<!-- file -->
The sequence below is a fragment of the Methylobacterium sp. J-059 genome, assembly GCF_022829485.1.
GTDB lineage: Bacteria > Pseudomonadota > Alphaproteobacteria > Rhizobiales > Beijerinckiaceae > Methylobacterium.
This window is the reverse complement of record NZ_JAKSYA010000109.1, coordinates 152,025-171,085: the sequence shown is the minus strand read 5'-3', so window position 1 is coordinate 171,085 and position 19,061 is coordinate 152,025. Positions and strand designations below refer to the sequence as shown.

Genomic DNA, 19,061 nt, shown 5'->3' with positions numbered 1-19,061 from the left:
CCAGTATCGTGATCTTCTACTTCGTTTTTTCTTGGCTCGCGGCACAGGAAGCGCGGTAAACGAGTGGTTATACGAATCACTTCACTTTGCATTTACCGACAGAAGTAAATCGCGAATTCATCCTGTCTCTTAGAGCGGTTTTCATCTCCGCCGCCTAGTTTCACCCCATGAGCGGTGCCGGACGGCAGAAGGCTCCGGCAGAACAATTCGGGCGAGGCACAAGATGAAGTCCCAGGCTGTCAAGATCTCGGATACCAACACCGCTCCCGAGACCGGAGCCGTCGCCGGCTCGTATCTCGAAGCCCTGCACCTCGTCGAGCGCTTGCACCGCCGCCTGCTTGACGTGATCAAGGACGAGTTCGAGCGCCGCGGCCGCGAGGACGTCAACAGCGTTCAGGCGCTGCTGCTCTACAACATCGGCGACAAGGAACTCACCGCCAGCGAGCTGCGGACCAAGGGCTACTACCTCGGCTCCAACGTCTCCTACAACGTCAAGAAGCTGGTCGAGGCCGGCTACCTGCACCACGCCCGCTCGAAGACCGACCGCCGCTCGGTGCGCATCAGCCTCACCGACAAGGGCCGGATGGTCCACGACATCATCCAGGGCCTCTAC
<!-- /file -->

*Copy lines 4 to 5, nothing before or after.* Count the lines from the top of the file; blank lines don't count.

Genomic DNA, 19,061 nt, shown 5'->3' with positions numbered 1-19,061 from the left:
CCAGTATCGTGATCTTCTACTTCGTTTTTTCTTGGCTCGCGGCACAGGAAGCGCGGTAAACGAGTGGTTATACGAATCACTTCACTTTGCATTTACCGACAGAAGTAAATCGCGAATTCATCCTGTCTCTTAGAGCGGTTTTCATCTCCGCCGCCTAGTTTCACCCCATGAGCGGTGCCGGACGGCAGAAGGCTCCGGCAGAACAATTCGGGCGAGGCACAAGATGAAGTCCCAGGCTGTCAAGATCTCGGATACCAACACCGCTCCCGAGACCGGAGCCGTCGCCGGCTCGTATCTCGAAGCCCTGCACCTCGTCGAGCGCTTGCACCGCCGCCTGCTTGACGTGATCAAGGACGAGTTCGAGCGCCGCGGCCGCGAGGACGTCAACAGCGTTCAGGCGCTGCTGCTCTACAACATCGGCGACAAGGAACTCACCGCCAGCGAGCTGCGGACCAAGGGCTACTACCTCGGCTCCAACGTCTCCTACAACGTCAAGAAGCTGGTCGAGGCCGGCTACCTGCACCACGCCCGCTCGAAGACCGACCGCCGCTCGGTGCGCATCAGCCTCACCGACAAGGGCCGGATGGTCCACGACATCATCCAGGGCCTCTAC